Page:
Your personal injury attorney handling your automobile accident case will do everything in their power to prove the other driver was at fault. The other driver's attorney will, in turn, do their best to show that you were at fault, at least to some degree. That ‘s because, in Florida, and 11 other states, personal injury law includes the “pure negligence rule.”
This comparative negligence law means that the amount of compensation you are entitled to can be reduced by an amount directly related to your degree of fault. There is no real “formula” for determining who is at fault, or to what degree. Determinations like how much responsibility is attributed to a particular driver are often based on interpretations of the law, expert opinions, and other subjective factors.
To put it plainly, consider this scenario: You're traveling down I-95, and another driver cuts across your lane to catch an off-ramp at an exit, and they sideswipe your car, sending you into the retaining wall. You both survive, thankfully, and you are hauled off to the hospital. Sounds pretty cut and dried, doesn't it? You were driving along, minding your own business, eyes on the road, and all that stuff.
But once you get to court, it's determined that you were actually speeding about 10 mph over the limit. After some give and take, and some subjective calculations, the court says you are 20% at fault. If you are awarded $30,000 in compensation, the amount will be reduced by 20%, leaving you with $24,000 instead. More than anything else, the comparative negligence law should convince you that you need the very best personal injury attorney you can find.
Florida Car Insurance and Personal Injuries
Of course, no personal injury lawsuit in a car accident would be complete without the insurance companies weighing in. In Florida, automobile accidents fall under a no-fault insurance system. This means that after many traffic accidents, the injured driver's own insurance company will compensate for certain expenses like medical costs, loss of income, etc. regardless of fault.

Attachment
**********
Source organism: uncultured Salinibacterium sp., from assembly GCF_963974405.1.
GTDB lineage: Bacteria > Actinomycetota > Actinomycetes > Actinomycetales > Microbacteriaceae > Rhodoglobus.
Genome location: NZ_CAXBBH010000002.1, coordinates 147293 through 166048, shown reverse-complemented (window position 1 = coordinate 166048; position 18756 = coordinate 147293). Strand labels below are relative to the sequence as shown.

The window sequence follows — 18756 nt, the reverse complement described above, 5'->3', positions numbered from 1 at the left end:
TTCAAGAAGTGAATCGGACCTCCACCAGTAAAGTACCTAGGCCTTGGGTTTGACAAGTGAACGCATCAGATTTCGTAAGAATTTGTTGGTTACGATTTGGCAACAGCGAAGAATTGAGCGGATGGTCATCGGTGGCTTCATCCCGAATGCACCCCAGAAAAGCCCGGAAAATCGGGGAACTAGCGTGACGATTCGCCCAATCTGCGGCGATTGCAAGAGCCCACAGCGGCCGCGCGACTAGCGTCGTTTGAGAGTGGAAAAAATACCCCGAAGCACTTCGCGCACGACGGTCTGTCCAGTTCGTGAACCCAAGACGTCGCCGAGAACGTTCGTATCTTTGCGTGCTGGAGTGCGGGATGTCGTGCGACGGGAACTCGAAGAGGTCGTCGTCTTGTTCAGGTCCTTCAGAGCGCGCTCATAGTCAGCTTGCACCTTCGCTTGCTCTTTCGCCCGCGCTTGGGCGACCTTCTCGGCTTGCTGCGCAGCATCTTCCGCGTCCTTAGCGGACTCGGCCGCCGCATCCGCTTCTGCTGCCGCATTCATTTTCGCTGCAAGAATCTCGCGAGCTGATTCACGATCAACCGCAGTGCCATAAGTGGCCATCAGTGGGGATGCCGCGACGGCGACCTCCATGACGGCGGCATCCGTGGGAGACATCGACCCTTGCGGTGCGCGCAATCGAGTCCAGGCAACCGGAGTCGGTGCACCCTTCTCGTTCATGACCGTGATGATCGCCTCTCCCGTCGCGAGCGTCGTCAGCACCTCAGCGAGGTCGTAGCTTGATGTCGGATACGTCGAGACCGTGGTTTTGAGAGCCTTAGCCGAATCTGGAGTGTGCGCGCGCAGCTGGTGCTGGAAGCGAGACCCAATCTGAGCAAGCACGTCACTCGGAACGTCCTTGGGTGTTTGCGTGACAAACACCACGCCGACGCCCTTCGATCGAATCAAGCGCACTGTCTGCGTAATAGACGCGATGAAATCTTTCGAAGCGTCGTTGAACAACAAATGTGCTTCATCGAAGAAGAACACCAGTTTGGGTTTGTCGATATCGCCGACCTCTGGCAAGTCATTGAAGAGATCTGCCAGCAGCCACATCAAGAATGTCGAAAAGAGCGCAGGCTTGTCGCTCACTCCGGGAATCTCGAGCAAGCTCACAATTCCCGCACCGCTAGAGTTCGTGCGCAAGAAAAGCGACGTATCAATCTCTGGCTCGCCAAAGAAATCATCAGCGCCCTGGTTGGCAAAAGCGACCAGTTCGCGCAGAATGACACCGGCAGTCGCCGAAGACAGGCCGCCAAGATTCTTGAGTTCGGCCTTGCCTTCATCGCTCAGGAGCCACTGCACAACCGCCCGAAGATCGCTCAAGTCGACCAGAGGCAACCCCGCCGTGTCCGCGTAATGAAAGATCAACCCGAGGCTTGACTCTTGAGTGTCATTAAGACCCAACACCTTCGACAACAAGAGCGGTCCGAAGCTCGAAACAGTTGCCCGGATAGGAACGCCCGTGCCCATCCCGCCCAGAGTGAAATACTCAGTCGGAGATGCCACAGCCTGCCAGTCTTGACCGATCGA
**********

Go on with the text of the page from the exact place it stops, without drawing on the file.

Most minor car wrecks will fall under this automobile insurance clause. But this no-fault factor also means that you can't hold the other driver liable unless the accident resulted in “serious injury” to you. Under Florida personal injury law, serious injury is determined by many factors, including permanent injury, significant scarring or disfigurement, and permanent loss of a bodily function.
The legal system must first determine if you meet the criteria for serious injury before you can even proceed with filing a lawsuit. So how does the court decide if your personal injuries are permanent or if they will get worse? Just like with the rest of personal injury law, much of this determination will be subjective. An experienced personal injury lawyer can help you navigate the muddy waters of these laws and protect your interests.
Punitive Damages and Compensation Caps
Florida personal injury laws set a limit on how much compensation can be awarded to an injured driver. These damage caps are determined by the types of losses, non-economic damages like pain and suffering, and other factors. Assigning a dollar amount to things like “pain and suffering” is, you guessed it, very subjective. How can you really measure pain, suffering, and other intangibles?
In car accident lawsuits, these compensation caps impact “punitive damage” significantly. Punitive damages are meant to punish the offending driver for dangerous, irresponsible behaviors.
Florida limits punitive damage compensation to three times the amount awarded for other losses and damages. These punitive damages are only granted in a small number of injury lawsuits, but in these limited number of cases, the damage caps can play a significant role in getting you the compensation you deserve.